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Now that a new semester has begun, and New Year’s resolutions are in full swing, it’s likely you have considered making some kind of change to your workout routine. Maybe last year’s workouts were boring and monotonous, or maybe you have never worked out before and want to give it a shot. No matter what the reason is, it’s time to change gears and set some concrete goals! Why not make your daily routine more purposeful by training for a 5K? The great thing about running a 5K (or 3.1 miles) is realizing that it is not very far – which means you can successfully train for one in a matter of weeks (instead of the half-year-plus commitment that marathon training entails). Read on to find out how to get yourself 5K-ready in 9 easy steps!

Step 1: Choose a local 5K in your area, and sign up. Once you pay the $30 entry fee, you’re more likely to follow through. Plus, having a specific date to work toward helps the daily grind. Use the Runner’s World “Race Finder” to find a 5k in your area. If you are feeling exceptionally ambitious, or are already in exceptional shape—run your local Thanksgiving Day 5K! It’s a great way to get a workout in before you feast for the holiday.

Step 2: Buy yourself a snazzy new pair of running shoes. Looking good and having the right gear always helps motivate you to show off your speed! When buying running shoes, talk to the people who work in the store. It is important to buy the right shoe for your foot. Use the sales people’s advice, and be open to trying on lots of different brands: despite their sometimes less than stellar appearance. Your feet will thank you.

Step 3: Map out a plan. Running daily becomes much less of a chore when you give yourself a purpose for each day. Count how many weeks until your 5k, and work backwards from there. Depending on your starting fitness level, the intensity should increase to meet your levels. Set a “goal mileage” for each week, and increase your mileage by roughly 5 miles per week, or as you see fit. A basic way to structure training:

  • Sunday: Long run. Today’s run should be the longest run of the week. Ideally, 1/5 of your total week’s mileage.
  • Monday: Recovery day. Average distance run.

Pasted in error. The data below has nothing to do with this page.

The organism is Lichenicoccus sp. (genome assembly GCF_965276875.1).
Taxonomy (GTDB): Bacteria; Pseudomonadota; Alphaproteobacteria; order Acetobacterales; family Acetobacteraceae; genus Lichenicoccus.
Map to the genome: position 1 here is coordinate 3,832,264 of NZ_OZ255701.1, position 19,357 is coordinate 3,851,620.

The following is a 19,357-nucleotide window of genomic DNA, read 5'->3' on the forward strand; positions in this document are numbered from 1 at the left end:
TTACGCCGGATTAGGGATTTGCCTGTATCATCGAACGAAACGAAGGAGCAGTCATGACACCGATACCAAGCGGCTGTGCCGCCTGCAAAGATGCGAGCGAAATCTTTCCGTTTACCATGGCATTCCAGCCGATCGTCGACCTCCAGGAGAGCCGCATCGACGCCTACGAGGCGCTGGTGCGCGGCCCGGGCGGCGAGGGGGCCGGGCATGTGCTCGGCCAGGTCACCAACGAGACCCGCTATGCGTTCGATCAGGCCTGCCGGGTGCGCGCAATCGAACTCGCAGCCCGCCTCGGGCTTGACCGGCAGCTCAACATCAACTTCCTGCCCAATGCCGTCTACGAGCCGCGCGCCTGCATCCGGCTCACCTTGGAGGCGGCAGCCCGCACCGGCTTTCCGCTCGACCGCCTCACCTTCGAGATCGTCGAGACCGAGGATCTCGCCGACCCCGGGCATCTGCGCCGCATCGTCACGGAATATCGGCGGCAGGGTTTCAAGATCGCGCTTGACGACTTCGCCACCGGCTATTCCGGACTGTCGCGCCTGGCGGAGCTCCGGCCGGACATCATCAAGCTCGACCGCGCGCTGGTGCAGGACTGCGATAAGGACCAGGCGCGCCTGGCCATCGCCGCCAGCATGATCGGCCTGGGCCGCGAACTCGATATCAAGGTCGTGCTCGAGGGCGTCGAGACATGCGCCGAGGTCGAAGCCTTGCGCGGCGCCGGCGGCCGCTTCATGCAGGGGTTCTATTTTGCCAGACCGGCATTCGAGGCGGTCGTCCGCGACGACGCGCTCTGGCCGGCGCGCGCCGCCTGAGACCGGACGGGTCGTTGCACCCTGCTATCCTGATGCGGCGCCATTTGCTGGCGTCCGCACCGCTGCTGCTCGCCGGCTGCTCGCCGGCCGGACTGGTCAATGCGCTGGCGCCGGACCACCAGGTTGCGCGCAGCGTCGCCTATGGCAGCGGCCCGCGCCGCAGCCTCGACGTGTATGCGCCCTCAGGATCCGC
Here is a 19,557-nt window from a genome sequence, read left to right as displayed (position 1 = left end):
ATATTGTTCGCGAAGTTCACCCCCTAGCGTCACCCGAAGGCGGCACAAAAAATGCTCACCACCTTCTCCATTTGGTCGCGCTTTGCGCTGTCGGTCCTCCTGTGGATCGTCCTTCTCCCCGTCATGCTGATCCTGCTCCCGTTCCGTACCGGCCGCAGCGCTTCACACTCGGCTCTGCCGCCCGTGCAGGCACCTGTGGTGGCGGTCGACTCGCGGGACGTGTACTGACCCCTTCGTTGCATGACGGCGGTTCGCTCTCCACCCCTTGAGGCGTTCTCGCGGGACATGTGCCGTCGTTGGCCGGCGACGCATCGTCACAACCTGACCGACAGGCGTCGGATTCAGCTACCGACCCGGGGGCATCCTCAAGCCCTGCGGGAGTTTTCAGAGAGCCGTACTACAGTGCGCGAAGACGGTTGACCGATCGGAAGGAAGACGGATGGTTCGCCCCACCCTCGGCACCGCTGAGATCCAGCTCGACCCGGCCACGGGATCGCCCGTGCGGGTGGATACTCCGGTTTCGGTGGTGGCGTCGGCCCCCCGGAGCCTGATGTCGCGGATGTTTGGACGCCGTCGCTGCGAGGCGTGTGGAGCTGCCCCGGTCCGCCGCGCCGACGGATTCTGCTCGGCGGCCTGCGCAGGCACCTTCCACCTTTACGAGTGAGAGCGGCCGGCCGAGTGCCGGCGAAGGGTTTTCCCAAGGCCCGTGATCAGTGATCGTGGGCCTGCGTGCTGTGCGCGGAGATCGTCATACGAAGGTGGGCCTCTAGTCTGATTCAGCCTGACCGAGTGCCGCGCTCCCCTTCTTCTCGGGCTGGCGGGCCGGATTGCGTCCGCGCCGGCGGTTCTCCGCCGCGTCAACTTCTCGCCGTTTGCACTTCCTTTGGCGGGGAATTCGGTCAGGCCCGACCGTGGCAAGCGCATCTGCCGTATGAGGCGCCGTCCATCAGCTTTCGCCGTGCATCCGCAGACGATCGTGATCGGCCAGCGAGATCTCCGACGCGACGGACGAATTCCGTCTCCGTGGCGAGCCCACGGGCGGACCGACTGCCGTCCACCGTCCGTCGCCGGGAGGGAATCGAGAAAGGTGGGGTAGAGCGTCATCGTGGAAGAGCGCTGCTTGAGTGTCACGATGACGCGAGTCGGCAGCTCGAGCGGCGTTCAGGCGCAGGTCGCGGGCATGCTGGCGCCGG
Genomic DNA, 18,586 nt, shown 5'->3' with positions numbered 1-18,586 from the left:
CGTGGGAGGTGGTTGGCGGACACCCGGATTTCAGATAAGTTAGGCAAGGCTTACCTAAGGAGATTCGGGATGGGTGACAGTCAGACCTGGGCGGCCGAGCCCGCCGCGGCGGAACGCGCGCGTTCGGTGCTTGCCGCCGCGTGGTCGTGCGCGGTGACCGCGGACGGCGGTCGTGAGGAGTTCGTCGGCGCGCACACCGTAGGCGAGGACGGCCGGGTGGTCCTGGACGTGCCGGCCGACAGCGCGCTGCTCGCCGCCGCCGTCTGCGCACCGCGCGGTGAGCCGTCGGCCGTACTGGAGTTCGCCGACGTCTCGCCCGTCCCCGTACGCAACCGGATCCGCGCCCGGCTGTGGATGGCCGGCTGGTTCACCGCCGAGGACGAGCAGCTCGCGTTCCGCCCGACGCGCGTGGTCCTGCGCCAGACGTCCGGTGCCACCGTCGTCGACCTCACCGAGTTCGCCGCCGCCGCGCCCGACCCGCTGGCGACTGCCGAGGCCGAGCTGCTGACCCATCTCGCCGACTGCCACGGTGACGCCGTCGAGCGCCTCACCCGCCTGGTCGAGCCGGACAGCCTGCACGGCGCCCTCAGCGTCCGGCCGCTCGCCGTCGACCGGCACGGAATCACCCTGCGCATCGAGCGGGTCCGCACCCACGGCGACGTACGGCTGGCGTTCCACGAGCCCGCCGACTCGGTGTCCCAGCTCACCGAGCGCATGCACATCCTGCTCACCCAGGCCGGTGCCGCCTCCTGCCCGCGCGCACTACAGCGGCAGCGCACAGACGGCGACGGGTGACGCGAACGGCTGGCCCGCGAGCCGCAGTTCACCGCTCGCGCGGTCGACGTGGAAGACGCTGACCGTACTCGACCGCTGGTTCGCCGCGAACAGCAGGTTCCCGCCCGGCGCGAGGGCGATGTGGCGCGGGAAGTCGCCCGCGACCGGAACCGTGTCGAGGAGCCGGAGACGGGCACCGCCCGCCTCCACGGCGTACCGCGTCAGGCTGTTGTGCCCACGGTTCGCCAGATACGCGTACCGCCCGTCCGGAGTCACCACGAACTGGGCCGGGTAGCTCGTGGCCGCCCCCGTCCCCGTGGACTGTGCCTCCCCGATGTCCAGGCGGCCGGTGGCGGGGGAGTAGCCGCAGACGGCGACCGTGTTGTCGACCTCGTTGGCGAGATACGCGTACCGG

• Tuesday: Speed day. Do a “fartlek workout”: 2 minutes hard, 1 minute easy, repeat for 20 minutes. Lengthen the hard minutes as your fitness progresses.
  • Wednesday: Recovery day. Shortest run of the week.
  • Thursday: Run. Average length run.
  • Friday: Speed day: work some surges into your run to break up the distance.
  • Saturday: Rest day!

For more advice, and detailed plans to help you structure your training, check out RunnersWorld.com’s section on Running Training for Beginners.

Step 4: Give me a break! Running and racing is one of the most rewarding athletic accomplishments you can sign yourself up for, however, it is no secret that it can be extremely monotonous. Pick one day a week, like “every Thursday,” and decide that it will be your rest day/cross train day. This will give you a chance to recuperate mentally and physically. Running is hard on the body, and on the brain – your rest day can give you something to look forward to. Either take the entire day off completely, or cross train on the bike, elliptical, pool, yoga, weights, etc.

Step 5: Stay healthy! Injury is the fastest way to get out of shape. Running comes with many aches and pains – but when something doesn’t feel right, or when something is painful all day long – it’s time to take a few days off. It’s always better to take one or two days off at the first sign of trouble, then take weeks off down the road because it turns into something bigger.

Step 6: Recruit a fan base! Tell all your friends about your 5K and get them to go out and cheer for you on race day. Having support out on the course makes a big difference when pain sets in. You might even be able to find some training partners this way. Try creating a Facebook event and inviting all your friends to it! If you feel funny promoting yourself, enlist a friend to make one for you!

Step 7: Take it easy. Starting 10 days before your race, start to taper—or shorten—your training. This will ensure fresh legs and mind come race day.

Step 8: Choose a racing outfit. If you look good, you feel good. Plus it’s an easy excuse to buy yourself something extra for your workout wardrobe.

Step 9: Race! Have fun! Trust all of the work you put in during the weeks leading to the race. Tip: The fastest way to improving your best 5K time is simply: run more. But be smart about it—gradually increase your weekly mileage and make sure you are giving yourself sufficient rest for your body to fully recover.

Runner’s World
Jason Saretsky and Amy Gozstyla, Harvard Cross Country/Track and Field Coaches

A self-proclaimed sports fanatic, Hilary May, Harvard class of 2011, is a History Concentrator native of Newport Beach, CA. Hilary is a member of the varsity track and cross-country teams for the Harvard Crimson, specializing in the middle distances. After a sensational internship at ESPN last summer, she hopes for a career in on-air TV sports broadcasting. At HerCampus Magazine, Hilary wants to shed light on the athletic world to both jocks and gym-goers alike. When she isn't training, studying, or cheering on the Crimson, Hilary enjoys surfing, stand-up paddling, going to the beach, and eating Mexican food.
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